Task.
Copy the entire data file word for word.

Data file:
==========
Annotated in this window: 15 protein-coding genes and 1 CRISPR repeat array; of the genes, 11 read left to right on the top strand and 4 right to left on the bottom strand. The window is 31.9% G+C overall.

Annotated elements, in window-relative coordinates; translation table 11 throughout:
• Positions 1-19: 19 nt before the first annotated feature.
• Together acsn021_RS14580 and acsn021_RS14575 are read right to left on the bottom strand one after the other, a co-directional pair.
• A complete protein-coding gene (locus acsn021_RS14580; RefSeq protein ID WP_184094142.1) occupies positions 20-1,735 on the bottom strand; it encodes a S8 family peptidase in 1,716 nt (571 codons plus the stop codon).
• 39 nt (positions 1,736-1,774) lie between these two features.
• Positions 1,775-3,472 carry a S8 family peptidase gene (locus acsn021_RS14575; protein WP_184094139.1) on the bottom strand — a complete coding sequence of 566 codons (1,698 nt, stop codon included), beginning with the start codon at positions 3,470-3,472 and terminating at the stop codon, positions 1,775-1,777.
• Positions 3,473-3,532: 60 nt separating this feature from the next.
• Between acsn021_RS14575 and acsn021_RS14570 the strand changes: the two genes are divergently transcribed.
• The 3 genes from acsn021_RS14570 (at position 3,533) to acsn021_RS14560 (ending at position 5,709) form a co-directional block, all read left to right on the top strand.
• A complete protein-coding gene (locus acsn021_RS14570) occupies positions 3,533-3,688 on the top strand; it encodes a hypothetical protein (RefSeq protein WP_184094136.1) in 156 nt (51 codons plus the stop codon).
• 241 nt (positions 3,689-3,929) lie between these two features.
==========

Annotated in this window: 15 protein-coding genes and 1 CRISPR repeat array; of the genes, 11 read left to right on the top strand and 4 right to left on the bottom strand. The window is 31.9% G+C overall.

Annotated elements, in window-relative coordinates; translation table 11 throughout:
• Positions 1-19: 19 nt before the first annotated feature.
• Together acsn021_RS14580 and acsn021_RS14575 are read right to left on the bottom strand one after the other, a co-directional pair.
• A complete protein-coding gene (locus acsn021_RS14580; RefSeq protein ID WP_184094142.1) occupies positions 20-1,735 on the bottom strand; it encodes a S8 family peptidase in 1,716 nt (571 codons plus the stop codon).
• 39 nt (positions 1,736-1,774) lie between these two features.
• Positions 1,775-3,472 carry a S8 family peptidase gene (locus acsn021_RS14575; protein WP_184094139.1) on the bottom strand — a complete coding sequence of 566 codons (1,698 nt, stop codon included), beginning with the start codon at positions 3,470-3,472 and terminating at the stop codon, positions 1,775-1,777.
• Positions 3,473-3,532: 60 nt separating this feature from the next.
• Between acsn021_RS14575 and acsn021_RS14570 the strand changes: the two genes are divergently transcribed.
• The 3 genes from acsn021_RS14570 (at position 3,533) to acsn021_RS14560 (ending at position 5,709) form a co-directional block, all read left to right on the top strand.
• A complete protein-coding gene (locus acsn021_RS14570) occupies positions 3,533-3,688 on the top strand; it encodes a hypothetical protein (RefSeq protein WP_184094136.1) in 156 nt (51 codons plus the stop codon).
• 241 nt (positions 3,689-3,929) lie between these two features.